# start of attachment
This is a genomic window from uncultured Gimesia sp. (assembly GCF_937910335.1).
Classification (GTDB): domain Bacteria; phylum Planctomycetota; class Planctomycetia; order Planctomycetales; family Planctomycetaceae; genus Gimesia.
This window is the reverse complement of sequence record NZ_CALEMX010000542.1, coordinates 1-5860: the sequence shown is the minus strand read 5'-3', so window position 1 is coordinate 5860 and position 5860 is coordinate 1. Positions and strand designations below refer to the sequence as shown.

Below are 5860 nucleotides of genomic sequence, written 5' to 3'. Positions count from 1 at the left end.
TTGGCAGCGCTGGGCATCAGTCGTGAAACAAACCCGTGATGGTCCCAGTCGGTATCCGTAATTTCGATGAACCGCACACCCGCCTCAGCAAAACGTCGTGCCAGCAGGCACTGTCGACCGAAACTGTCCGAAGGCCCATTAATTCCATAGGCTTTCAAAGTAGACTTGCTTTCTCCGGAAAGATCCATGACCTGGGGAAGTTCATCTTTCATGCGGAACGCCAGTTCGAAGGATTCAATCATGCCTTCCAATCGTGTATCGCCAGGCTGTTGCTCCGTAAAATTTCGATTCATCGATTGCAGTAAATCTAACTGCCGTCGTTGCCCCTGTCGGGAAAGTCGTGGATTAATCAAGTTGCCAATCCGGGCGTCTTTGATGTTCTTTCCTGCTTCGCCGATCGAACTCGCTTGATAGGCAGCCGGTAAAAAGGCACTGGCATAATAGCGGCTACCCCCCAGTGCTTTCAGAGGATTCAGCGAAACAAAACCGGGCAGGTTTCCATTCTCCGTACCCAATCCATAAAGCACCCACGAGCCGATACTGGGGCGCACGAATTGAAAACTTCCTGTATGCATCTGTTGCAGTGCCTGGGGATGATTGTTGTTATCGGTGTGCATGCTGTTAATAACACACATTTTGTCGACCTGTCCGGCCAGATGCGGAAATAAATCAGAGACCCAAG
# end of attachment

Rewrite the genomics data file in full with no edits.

This is a genomic window from uncultured Gimesia sp. (assembly GCF_937910335.1).
Classification (GTDB): domain Bacteria; phylum Planctomycetota; class Planctomycetia; order Planctomycetales; family Planctomycetaceae; genus Gimesia.
This window is the reverse complement of sequence record NZ_CALEMX010000542.1, coordinates 1-5860: the sequence shown is the minus strand read 5'-3', so window position 1 is coordinate 5860 and position 5860 is coordinate 1. Positions and strand designations below refer to the sequence as shown.

Below are 5860 nucleotides of genomic sequence, written 5' to 3'. Positions count from 1 at the left end.
TTGGCAGCGCTGGGCATCAGTCGTGAAACAAACCCGTGATGGTCCCAGTCGGTATCCGTAATTTCGATGAACCGCACACCCGCCTCAGCAAAACGTCGTGCCAGCAGGCACTGTCGACCGAAACTGTCCGAAGGCCCATTAATTCCATAGGCTTTCAAAGTAGACTTGCTTTCTCCGGAAAGATCCATGACCTGGGGAAGTTCATCTTTCATGCGGAACGCCAGTTCGAAGGATTCAATCATGCCTTCCAATCGTGTATCGCCAGGCTGTTGCTCCGTAAAATTTCGATTCATCGATTGCAGTAAATCTAACTGCCGTCGTTGCCCCTGTCGGGAAAGTCGTGGATTAATCAAGTTGCCAATCCGGGCGTCTTTGATGTTCTTTCCTGCTTCGCCGATCGAACTCGCTTGATAGGCAGCCGGTAAAAAGGCACTGGCATAATAGCGGCTACCCCCCAGTGCTTTCAGAGGATTCAGCGAAACAAAACCGGGCAGGTTTCCATTCTCCGTACCCAATCCATAAAGCACCCACGAGCCGATACTGGGGCGCACGAATTGAAAACTTCCTGTATGCATCTGTTGCAGTGCCTGGGGATGATTGTTGTTATCGGTGTGCATGCTGTTAATAACACACATTTTGTCGACCTGTCCGGCCAGATGCGGAAATAAATCAGAGACCCAAG